Sign up to our newsletter

Get the latest updates about Their Royal Highnesses including news, events and photos straight to your inbox

The Prince of Wales and The Duchess
of Cornwall

The Duke and Duchess of Cambridge

Prince Harry



  • The Prince of Wales
  • The Prince of Wales
  • The Prince of Wales

His Royal Highness Prince Charles Philip Arthur George, Prince of Wales, KG, KT, GCB, OM, AK, QSO, PC, ADC, Earl of Chester, Duke of Cornwall, Duke of Rothesay, Earl of Carrick, Baron of Renfrew, Lord of the Isles and Prince and Great Steward of Scotland.

His Royal Highness
King George VI had granted letters patent under the Great Seal of the Realm on 22nd October 1948, declaring that children of the marriage of HRH Princess Elizabeth, Duchess of Edinburgh, and HRH Prince Philip, Duke of Edinburgh, should "have and at all times hold and enjoy the style, title or attribute of Royal Highness and the titular dignity of Prince or Princess prefixed to their respective Christian names in addition to any other appellations and titles and honour which may belong to them hereafter". The announcement was made on 9th November, five days before The Prince was born. Under rules proclaimed by King George V on 17th July 1917, the royal style and title had been restricted to the Sovereign's children and to the children of the Sovereign's sons, which would have excluded any children of the then Princess Elizabeth.

The Prince of Wales
The Prince of Wales is a title created for the male heir to The British Throne. There is no automatic succession to this title, but it is normally passed on when the existing Prince of Wales accedes to the throne. The title becomes merged in the Crown and is renewed only by the Sovereign's pleasure. The Queen created Prince Charles The Prince of Wales on 26th July 1958. The Prince can trace his descent through the Tudors to the original native Princes of Wales, though the title's use for the Heir to the English Throne began with Edward II, who had been created Prince of Wales by his father Edward I in 1301.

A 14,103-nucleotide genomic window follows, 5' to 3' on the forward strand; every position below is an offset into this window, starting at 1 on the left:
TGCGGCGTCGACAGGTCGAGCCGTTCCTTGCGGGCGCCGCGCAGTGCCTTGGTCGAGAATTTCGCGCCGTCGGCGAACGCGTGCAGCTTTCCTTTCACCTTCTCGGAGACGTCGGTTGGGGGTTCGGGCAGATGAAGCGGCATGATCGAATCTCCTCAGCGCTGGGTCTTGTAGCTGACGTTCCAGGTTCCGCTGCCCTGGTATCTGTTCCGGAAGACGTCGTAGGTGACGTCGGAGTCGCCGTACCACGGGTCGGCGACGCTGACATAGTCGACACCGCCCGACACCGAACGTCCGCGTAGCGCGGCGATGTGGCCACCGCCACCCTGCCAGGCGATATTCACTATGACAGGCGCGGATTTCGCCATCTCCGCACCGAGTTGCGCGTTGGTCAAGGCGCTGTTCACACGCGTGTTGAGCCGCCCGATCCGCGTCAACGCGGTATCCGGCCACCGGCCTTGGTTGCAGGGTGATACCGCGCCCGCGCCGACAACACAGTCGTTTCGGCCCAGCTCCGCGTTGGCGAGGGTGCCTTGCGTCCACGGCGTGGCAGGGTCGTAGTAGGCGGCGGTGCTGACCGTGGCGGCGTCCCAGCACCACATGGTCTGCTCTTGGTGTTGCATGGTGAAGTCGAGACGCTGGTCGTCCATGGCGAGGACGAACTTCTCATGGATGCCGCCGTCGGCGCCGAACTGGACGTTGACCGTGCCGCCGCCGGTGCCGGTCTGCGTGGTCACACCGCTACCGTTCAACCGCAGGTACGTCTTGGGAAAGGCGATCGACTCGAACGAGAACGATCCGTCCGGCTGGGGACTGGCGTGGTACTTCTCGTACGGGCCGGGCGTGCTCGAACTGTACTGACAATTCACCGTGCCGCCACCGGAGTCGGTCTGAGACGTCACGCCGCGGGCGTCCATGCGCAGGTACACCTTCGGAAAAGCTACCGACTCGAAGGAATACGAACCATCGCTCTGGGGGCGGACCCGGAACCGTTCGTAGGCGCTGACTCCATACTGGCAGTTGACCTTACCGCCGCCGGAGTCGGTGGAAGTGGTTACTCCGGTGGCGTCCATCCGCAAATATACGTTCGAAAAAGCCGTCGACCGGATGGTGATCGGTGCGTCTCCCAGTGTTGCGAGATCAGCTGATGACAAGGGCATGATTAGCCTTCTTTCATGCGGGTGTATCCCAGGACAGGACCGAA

Knight of the Garter (KG)
The Most Noble Order of the Garter, founded by Edward III in 1348, is the senior British Order of Chivalry. The Prince of Wales automatically became a KG when he became Prince of Wales in 1958, but was not installed until 17th June 1968, at Windsor Castle.

Knight of the Thistle (KT)
The Most Ancient and Most Noble Order of the Thistle is Scotland's highest honour and is second in precedence to the Garter. Its origins are uncertain, but its legendary status was recognised when it was revived in 1687 by James II (James VII of Scotland). The Prince is among current royal Knights and Ladies of the Thistle - under his title as Duke of Rothesay; he was installed in 1977.

Knight Grand Cross of the Order of the Bath (GCB)
The Most Honourable Order of the Bath is the premier meritorious Order of the Crown, mainly given to officers of the armed services together with a small number of civil servants. It was founded by George I in 1725. The Prince was installed as Great Master on 28th May 1975.

Order of Merit (OM)
This is a relatively modern Order, and is one of the most coveted of British distinctions. The Order is restricted to 24 members (as well as additional foreign recipients). As with the Royal Victorian Order, the Order of Merit is in the sole gift of the Sovereign but carries no rank apart from the initials OM after the name. The Prince of Wales was awarded the Order of Merit on 26th June 2002.